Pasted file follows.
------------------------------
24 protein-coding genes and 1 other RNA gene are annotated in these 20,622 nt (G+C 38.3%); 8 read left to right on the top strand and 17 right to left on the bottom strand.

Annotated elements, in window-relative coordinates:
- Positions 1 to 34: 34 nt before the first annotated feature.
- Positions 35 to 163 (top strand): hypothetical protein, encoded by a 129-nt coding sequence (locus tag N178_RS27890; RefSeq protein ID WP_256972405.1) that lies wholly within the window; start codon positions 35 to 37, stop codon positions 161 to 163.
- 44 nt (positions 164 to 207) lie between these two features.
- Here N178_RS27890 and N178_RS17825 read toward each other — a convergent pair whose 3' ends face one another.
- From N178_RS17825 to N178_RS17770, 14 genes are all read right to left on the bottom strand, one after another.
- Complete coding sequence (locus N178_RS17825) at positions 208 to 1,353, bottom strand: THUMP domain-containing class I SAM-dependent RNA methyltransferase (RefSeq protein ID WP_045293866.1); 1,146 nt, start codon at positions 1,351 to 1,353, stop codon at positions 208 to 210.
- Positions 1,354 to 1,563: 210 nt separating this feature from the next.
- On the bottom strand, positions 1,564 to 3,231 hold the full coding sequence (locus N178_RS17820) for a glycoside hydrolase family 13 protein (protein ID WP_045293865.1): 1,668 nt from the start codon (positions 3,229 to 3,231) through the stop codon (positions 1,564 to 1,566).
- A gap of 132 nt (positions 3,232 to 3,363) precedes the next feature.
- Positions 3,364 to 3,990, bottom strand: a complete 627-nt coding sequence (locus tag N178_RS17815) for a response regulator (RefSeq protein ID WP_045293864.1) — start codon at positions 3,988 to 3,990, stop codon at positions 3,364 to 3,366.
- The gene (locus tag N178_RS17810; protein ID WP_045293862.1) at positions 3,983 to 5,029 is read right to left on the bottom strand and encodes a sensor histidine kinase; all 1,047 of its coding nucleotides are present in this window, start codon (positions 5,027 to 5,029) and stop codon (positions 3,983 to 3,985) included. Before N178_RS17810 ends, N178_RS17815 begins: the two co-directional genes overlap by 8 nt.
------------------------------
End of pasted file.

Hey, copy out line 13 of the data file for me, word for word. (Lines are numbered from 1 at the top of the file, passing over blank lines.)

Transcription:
- The gene (locus tag N178_RS17810; protein ID WP_045293862.1) at positions 3,983 to 5,029 is read right to left on the bottom strand and encodes a sensor histidine kinase; all 1,047 of its coding nucleotides are present in this window, start codon (positions 5,027 to 5,029) and stop codon (positions 3,983 to 3,985) included. Before N178_RS17810 ends, N178_RS17815 begins: the two co-directional genes overlap by 8 nt.